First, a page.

The Plight of the Female Sports Fan

In the run-up to this year's Super Bowl, two of our regular contributors will be discussing the challenges that face women who love sports

In the run-up to this year's Super Bowl, two of our regular contributors, Alyssa Rosenberg and Hampton Stevens, will be discussing the challenges that face female sports fans, who are perhaps in greater number than ever. Alyssa begins the conversation today with a note to Hampton about sexism at the stadium and in sports journalism.

Football Fan Girls 2_post.jpg


Dear Hampton,

Under normal circumstances, I'd be jealous of you for heading off to the Super Bowl next week. But after the Patriots' ignominious collapse against the Jets, I'm still in a fog of grief that makes trying to enjoy football seem like a fool's errand. And trying to find a secondary rooting interest is particularly difficult this year. I find both Aaron Rogers and Troy Polamalu quite winning.

But it's not really a matter of deciding between two good options. Players on both teams—Ben Roethlisberger of the Steelers and Green Bay's Brad Jones, Clay Matthews, Josh Sitton, Khalil Jones, Korey Hall, Matt Flynn, and Brandon Underwood—have all had serious sexual assault allegations made against them recently (the most recent allegations against Roethlisberger were dropped because the victim didn't want to go through a trial; Jones, Matthews, Sitton, Jones, Hall, and Flynn were cleared; Underwood remains under investigation). As a result, I'm trying to figure out who I want to lose less: the quarterback around whom there seems to be a perpetual fug of ugly sexual behavior towards women, or a player who may have assaulted two women at a single party.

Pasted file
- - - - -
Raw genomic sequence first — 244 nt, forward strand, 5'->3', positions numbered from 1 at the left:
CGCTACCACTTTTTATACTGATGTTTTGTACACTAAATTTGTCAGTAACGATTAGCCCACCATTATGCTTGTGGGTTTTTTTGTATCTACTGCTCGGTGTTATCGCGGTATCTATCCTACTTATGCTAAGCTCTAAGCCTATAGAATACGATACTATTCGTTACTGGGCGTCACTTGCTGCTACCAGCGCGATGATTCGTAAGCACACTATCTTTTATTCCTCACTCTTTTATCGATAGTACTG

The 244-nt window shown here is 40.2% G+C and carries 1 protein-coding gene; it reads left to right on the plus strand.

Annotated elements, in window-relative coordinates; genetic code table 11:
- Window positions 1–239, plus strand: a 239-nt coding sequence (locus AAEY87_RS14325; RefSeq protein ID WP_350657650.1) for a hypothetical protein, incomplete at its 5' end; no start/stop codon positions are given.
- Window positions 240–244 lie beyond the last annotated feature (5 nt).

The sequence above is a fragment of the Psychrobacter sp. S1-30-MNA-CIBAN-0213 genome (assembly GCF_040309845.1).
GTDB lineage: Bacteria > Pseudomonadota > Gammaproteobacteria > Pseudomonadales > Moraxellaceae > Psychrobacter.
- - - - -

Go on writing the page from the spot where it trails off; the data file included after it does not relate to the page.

But it's not just football, and it's not just the players on the field who make me feel queasy about being a woman and a sports fan right now. I am not a casual fan: the Red Sox bind my family during summers; I emptied my bank account to see Curt Schilling throw his last pitches in Game 2 of the 2007 World Series and met one of my best friends while watching Game 4 that year; I have survived encounters with very loud, very drunk Ravens fans; I have skipped out of work to go meet sources at Sox-Orioles games in Baltimore. I recite these bona fides not because I think you need to hear them, but because I think there's a lingering perception that women who love sports are dilettantes, pursuing a game to please our boyfriends or throw ourselves into athletes' paths.

And having to prove ourselves isn't the worst of our problems. I found reading Gabriel Sherman's GQ profile of Deadspin editor A.J. Daulerio sickening, in part because of one particular incident described in the article: It took Daulerio—who runs what is supposed to be a sports site—days to recognize that perhaps it was unwise to run a video of an extremely intoxicated young woman potentially being raped in a stadium bathroom. An editorial approach like that, if that's even what Daulerio's decision-making process in that case can be called, violently excises women from the potential Deadspin audience. And it's of a piece with ugly behavior like Gate D at Giants Stadium during Jets games, where male fans try to harass women into taking off their tops.

It's not that I walk around at games with Mace in my purse, or that I think that all sports reporters are profiting off the sexual humiliation of women. But it seems to me there's something ugly in mainstream American sports and in mainstream American sports fandom, when one class of fans isn't taken particularly seriously, and in the wrong situation can be seriously at risk.